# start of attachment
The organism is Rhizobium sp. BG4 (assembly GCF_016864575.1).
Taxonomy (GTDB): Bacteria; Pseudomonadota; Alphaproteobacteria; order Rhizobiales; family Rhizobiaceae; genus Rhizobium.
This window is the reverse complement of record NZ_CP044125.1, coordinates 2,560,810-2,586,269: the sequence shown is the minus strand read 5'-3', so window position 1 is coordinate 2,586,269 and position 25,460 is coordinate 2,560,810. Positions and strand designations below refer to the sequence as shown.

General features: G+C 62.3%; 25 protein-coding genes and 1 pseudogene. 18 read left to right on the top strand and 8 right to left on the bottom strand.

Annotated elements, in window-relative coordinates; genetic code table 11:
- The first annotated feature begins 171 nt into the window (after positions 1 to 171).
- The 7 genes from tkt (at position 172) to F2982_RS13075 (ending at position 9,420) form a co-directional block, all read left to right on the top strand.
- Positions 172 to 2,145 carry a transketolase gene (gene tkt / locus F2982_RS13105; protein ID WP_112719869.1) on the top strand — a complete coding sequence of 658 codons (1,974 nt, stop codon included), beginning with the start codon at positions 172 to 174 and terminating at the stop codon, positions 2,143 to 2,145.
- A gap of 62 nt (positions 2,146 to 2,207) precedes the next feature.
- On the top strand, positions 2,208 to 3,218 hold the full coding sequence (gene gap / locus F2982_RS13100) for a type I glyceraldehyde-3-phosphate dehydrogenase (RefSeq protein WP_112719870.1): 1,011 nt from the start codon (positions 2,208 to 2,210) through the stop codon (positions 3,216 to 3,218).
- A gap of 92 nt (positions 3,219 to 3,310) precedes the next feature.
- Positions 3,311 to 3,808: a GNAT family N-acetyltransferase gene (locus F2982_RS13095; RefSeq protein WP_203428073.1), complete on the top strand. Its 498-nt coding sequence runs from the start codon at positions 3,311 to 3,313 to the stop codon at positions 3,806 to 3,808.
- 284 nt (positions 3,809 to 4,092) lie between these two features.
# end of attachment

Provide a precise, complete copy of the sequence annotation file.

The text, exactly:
The organism is Rhizobium sp. BG4 (assembly GCF_016864575.1).
Taxonomy (GTDB): Bacteria; Pseudomonadota; Alphaproteobacteria; order Rhizobiales; family Rhizobiaceae; genus Rhizobium.
This window is the reverse complement of record NZ_CP044125.1, coordinates 2,560,810-2,586,269: the sequence shown is the minus strand read 5'-3', so window position 1 is coordinate 2,586,269 and position 25,460 is coordinate 2,560,810. Positions and strand designations below refer to the sequence as shown.

General features: G+C 62.3%; 25 protein-coding genes and 1 pseudogene. 18 read left to right on the top strand and 8 right to left on the bottom strand.

Annotated elements, in window-relative coordinates; genetic code table 11:
- The first annotated feature begins 171 nt into the window (after positions 1 to 171).
- The 7 genes from tkt (at position 172) to F2982_RS13075 (ending at position 9,420) form a co-directional block, all read left to right on the top strand.
- Positions 172 to 2,145 carry a transketolase gene (gene tkt / locus F2982_RS13105; protein ID WP_112719869.1) on the top strand — a complete coding sequence of 658 codons (1,974 nt, stop codon included), beginning with the start codon at positions 172 to 174 and terminating at the stop codon, positions 2,143 to 2,145.
- A gap of 62 nt (positions 2,146 to 2,207) precedes the next feature.
- On the top strand, positions 2,208 to 3,218 hold the full coding sequence (gene gap / locus F2982_RS13100) for a type I glyceraldehyde-3-phosphate dehydrogenase (RefSeq protein WP_112719870.1): 1,011 nt from the start codon (positions 2,208 to 2,210) through the stop codon (positions 3,216 to 3,218).
- A gap of 92 nt (positions 3,219 to 3,310) precedes the next feature.
- Positions 3,311 to 3,808: a GNAT family N-acetyltransferase gene (locus F2982_RS13095; RefSeq protein WP_203428073.1), complete on the top strand. Its 498-nt coding sequence runs from the start codon at positions 3,311 to 3,313 to the stop codon at positions 3,806 to 3,808.
- 284 nt (positions 3,809 to 4,092) lie between these two features.